After the war, when he found his way back to Berlin, he discovered that this building, in Invalidenstraße 44, was situated in the Russian zone.
Hans lived in the American zone and, reluctant to travel every day into the Russian-occupied part of the city or move there, he resigned.
My mother, born in Berlin, now an Australian, still has a few German family documents, and for me these have been a valuable source of information about my German forebears, her side of the our family.
However, most of what I know about about my German ancestors I learned directly from my German grandfather, who was happy to answer my family history questions.
The journey took four days, 55 hours of flying time. By way of comparison my grandfather’s salary on starting with the Australian Public Service as an experienced cartographer was £222 a year and the average earnings for men in Australia was about £220 a year.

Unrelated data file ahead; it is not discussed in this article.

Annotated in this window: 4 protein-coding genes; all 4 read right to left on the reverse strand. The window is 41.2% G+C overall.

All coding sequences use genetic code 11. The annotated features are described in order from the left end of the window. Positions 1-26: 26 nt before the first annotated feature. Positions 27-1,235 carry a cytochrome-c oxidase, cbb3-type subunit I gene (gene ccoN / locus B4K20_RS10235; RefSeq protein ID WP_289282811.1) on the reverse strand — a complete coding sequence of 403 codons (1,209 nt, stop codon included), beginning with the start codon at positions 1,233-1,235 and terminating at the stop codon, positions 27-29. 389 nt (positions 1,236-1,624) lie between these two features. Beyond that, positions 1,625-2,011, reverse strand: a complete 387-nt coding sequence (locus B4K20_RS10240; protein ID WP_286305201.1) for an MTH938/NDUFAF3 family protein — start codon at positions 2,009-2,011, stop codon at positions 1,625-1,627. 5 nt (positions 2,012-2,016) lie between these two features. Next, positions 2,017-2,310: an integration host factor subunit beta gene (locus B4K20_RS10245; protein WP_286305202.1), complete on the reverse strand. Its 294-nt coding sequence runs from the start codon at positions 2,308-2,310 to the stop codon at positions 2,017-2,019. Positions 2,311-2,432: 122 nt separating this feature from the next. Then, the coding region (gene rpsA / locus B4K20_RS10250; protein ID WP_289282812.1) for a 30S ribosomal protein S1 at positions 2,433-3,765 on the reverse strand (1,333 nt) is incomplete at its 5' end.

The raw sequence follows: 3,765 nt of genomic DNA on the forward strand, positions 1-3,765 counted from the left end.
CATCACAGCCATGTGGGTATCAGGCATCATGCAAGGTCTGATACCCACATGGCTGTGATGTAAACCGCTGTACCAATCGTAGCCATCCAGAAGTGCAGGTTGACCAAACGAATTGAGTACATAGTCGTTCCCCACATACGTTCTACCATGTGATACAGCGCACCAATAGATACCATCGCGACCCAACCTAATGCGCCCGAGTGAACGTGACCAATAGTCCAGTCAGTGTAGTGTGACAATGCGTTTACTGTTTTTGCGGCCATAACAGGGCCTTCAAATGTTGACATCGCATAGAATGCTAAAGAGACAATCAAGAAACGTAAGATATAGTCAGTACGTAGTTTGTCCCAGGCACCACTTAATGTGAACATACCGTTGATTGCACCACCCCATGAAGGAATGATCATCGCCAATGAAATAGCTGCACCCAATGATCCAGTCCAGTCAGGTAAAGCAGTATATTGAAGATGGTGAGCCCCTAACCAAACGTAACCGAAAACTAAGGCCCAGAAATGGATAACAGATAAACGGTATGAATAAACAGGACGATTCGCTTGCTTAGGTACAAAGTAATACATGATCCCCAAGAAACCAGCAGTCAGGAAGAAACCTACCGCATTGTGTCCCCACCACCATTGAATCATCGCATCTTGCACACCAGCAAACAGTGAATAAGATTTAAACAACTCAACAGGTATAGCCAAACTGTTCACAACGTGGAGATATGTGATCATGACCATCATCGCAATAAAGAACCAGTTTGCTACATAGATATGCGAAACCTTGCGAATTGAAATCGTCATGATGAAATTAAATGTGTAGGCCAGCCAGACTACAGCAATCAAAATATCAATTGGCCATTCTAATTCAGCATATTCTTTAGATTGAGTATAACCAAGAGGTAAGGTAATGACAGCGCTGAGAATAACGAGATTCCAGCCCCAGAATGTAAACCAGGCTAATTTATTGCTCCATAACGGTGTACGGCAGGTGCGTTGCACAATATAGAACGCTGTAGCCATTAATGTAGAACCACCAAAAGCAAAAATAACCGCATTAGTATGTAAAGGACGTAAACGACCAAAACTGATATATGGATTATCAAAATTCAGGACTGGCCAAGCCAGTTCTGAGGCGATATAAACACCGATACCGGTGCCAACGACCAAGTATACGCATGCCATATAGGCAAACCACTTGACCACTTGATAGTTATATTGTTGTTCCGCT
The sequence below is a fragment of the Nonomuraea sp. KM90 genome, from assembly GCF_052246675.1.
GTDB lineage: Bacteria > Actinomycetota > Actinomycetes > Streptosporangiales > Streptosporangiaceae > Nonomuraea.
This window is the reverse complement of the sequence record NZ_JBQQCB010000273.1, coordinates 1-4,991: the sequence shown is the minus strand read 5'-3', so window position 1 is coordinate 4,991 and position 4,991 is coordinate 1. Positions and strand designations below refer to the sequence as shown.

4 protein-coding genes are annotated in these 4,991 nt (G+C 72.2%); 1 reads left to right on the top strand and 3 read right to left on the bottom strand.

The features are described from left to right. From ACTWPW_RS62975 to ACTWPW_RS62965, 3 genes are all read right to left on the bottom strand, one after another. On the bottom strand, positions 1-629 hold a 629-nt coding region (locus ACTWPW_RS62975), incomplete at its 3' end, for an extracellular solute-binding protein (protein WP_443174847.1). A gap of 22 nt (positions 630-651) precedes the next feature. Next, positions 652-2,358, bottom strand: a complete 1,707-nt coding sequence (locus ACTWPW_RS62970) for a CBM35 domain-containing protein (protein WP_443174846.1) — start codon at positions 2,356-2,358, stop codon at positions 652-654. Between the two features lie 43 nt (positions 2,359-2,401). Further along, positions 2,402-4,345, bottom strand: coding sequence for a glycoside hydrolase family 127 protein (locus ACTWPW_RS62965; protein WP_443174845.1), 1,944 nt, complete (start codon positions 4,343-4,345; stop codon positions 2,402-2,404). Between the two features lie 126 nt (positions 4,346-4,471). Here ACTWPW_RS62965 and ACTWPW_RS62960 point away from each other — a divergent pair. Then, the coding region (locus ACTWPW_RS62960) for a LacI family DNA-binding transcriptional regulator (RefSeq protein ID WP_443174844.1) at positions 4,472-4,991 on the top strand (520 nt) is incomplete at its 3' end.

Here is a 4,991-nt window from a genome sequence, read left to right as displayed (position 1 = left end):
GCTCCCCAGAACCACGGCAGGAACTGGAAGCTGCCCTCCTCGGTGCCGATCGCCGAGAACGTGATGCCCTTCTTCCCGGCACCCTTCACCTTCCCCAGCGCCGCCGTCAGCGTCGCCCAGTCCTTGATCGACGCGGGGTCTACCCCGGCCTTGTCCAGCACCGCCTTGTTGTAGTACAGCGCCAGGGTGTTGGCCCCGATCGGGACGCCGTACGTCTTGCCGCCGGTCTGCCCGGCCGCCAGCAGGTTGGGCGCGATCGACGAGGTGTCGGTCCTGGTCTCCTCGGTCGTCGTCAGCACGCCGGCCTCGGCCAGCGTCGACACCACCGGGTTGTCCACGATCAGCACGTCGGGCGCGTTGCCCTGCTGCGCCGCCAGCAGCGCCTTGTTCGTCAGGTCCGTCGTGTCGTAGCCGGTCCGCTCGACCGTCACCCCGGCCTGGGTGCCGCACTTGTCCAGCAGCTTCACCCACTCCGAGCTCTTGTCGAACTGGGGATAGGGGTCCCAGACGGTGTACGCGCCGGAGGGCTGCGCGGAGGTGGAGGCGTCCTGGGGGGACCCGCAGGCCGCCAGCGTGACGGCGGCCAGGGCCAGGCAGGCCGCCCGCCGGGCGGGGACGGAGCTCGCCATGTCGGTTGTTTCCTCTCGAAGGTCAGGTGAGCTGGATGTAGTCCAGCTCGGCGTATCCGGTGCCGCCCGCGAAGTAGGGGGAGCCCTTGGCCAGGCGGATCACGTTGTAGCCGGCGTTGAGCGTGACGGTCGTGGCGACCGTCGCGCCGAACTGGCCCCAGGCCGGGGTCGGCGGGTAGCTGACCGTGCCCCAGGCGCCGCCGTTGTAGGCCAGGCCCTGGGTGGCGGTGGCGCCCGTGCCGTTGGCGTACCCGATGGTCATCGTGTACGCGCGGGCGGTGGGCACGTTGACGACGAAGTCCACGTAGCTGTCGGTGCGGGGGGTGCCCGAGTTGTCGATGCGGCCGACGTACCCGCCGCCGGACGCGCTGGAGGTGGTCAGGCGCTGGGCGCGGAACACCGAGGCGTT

There were two overnight stops, one in Cairo and the other in Singapore. The Australian government paid my grandfather’s fare.
This had a series of templates for recording family history. Decades afterwards, my grandfather remembered very clearly his trip from Berlin and his arrival, on 11 August 1949.
The first flight on the route had departed 1 December 1947.
On Friday 18 August, a Scottish researcher, Chris Paton, will be speaking on British Isles research. Herr Wiessleder will also be visiting Brisbane, Auckland, Sydney, Canberra, Adelaide and Perth.
—Disclosure: I have accepted the opportunity to participate in the Unlock the Past Researching Abroad Roadshow 2017 as a Roadshow Ambassadress and agreed to promote the Roadshow in return for free entry.
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